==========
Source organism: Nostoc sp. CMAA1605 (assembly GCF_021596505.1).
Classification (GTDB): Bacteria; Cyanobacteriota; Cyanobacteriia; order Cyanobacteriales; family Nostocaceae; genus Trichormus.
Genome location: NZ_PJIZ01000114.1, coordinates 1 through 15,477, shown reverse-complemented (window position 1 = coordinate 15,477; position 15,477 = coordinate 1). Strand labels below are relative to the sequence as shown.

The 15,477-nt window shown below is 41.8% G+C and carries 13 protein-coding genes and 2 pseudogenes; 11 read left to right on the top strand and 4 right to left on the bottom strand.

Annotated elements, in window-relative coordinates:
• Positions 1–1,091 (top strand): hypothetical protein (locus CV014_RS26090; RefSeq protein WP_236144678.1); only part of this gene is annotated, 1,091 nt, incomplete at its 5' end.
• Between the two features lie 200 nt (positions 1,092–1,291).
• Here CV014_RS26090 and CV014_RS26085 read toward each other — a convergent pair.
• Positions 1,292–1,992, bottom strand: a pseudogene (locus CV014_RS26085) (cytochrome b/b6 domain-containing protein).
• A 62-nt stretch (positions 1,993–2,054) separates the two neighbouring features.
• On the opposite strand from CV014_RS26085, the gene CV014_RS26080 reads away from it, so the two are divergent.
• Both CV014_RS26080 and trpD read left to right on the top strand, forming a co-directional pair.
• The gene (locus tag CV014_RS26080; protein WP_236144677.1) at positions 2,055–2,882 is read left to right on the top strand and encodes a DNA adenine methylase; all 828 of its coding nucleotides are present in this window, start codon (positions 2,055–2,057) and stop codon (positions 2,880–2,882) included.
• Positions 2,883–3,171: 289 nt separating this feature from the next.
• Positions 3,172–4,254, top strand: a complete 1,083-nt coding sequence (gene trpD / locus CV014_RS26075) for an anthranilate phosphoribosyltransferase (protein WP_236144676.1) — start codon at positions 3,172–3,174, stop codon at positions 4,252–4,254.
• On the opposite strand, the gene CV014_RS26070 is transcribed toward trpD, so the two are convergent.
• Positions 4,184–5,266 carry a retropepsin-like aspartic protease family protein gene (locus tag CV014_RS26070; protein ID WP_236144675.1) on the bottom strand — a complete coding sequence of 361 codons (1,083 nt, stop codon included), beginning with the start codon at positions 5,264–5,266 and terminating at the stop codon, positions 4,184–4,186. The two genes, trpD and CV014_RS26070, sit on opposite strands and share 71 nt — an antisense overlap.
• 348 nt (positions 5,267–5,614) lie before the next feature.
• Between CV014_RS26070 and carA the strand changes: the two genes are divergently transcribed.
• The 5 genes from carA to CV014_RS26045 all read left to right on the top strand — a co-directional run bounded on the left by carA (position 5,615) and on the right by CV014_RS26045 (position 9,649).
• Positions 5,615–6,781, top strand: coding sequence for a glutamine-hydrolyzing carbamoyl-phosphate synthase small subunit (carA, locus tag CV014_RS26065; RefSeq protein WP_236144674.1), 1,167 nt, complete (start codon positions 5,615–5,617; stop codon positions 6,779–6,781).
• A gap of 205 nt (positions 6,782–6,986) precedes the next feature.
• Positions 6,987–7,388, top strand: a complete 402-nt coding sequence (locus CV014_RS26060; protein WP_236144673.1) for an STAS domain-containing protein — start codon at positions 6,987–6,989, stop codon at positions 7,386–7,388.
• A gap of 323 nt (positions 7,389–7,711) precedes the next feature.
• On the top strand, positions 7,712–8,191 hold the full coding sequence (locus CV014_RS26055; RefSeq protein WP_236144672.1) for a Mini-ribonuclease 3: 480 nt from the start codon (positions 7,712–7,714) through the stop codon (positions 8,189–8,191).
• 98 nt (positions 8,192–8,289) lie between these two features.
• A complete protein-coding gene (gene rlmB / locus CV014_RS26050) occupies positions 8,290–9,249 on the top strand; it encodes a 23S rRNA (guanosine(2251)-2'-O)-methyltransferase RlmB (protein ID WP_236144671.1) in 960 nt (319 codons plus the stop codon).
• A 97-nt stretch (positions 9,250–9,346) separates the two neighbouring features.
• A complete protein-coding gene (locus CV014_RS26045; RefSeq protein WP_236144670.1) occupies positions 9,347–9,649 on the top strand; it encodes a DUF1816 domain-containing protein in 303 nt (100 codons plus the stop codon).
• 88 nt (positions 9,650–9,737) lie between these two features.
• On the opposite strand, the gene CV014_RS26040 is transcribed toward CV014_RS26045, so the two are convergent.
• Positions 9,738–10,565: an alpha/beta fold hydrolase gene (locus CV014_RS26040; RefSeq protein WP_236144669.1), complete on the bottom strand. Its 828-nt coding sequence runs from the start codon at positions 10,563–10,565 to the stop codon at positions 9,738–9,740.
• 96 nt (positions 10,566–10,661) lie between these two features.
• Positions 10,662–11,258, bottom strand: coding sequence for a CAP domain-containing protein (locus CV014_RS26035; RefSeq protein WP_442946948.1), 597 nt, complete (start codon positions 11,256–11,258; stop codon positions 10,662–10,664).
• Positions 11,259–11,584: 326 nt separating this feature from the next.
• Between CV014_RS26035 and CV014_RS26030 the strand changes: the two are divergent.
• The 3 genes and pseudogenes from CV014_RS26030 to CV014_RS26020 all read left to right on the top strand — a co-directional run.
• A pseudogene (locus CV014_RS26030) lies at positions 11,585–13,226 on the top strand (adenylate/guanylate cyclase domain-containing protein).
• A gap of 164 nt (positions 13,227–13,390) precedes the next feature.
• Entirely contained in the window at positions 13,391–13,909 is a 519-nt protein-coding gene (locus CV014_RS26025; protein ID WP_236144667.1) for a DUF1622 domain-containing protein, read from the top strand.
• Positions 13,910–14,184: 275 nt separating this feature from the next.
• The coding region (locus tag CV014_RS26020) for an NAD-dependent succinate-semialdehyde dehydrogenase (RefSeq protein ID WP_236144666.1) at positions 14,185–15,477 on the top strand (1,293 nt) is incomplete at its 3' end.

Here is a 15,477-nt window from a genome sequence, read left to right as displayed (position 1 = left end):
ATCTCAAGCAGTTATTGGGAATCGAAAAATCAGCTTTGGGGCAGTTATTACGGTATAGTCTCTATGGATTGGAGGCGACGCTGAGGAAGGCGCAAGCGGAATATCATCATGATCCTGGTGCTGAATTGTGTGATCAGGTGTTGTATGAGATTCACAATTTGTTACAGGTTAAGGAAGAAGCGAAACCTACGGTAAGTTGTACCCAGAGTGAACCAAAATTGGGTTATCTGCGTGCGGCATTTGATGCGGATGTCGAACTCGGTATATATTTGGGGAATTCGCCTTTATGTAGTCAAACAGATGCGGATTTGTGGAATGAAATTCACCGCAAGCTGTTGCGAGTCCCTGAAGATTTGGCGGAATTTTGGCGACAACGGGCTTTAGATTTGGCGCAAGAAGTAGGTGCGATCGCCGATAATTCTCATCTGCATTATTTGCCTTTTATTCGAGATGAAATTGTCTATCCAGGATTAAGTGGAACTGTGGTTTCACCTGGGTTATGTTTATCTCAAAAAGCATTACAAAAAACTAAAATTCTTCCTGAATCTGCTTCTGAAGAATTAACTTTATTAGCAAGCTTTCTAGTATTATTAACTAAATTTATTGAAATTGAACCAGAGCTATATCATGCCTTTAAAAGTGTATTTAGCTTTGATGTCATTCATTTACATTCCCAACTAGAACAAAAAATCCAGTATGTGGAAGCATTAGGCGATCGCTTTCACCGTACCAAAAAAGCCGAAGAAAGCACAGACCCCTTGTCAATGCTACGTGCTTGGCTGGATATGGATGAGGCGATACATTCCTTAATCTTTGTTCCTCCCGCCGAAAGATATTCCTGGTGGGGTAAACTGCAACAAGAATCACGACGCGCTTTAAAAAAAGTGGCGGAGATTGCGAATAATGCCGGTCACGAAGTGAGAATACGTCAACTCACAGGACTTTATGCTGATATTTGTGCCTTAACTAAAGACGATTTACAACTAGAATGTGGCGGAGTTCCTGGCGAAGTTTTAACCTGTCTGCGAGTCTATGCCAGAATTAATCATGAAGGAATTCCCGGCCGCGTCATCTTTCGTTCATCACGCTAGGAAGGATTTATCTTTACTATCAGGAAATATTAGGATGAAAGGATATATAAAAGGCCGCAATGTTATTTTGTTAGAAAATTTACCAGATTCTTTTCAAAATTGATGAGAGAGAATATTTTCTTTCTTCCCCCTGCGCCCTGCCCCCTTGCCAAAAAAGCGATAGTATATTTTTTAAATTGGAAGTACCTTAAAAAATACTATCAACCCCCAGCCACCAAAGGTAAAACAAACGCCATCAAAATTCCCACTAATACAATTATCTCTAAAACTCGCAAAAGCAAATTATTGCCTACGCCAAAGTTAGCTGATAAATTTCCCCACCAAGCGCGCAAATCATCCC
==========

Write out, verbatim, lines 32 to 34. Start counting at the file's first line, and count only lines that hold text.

• Positions 9,738–10,565: an alpha/beta fold hydrolase gene (locus CV014_RS26040; RefSeq protein WP_236144669.1), complete on the bottom strand. Its 828-nt coding sequence runs from the start codon at positions 10,563–10,565 to the stop codon at positions 9,738–9,740.
• 96 nt (positions 10,566–10,661) lie between these two features.
• Positions 10,662–11,258, bottom strand: coding sequence for a CAP domain-containing protein (locus CV014_RS26035; RefSeq protein WP_442946948.1), 597 nt, complete (start codon positions 11,256–11,258; stop codon positions 10,662–10,664).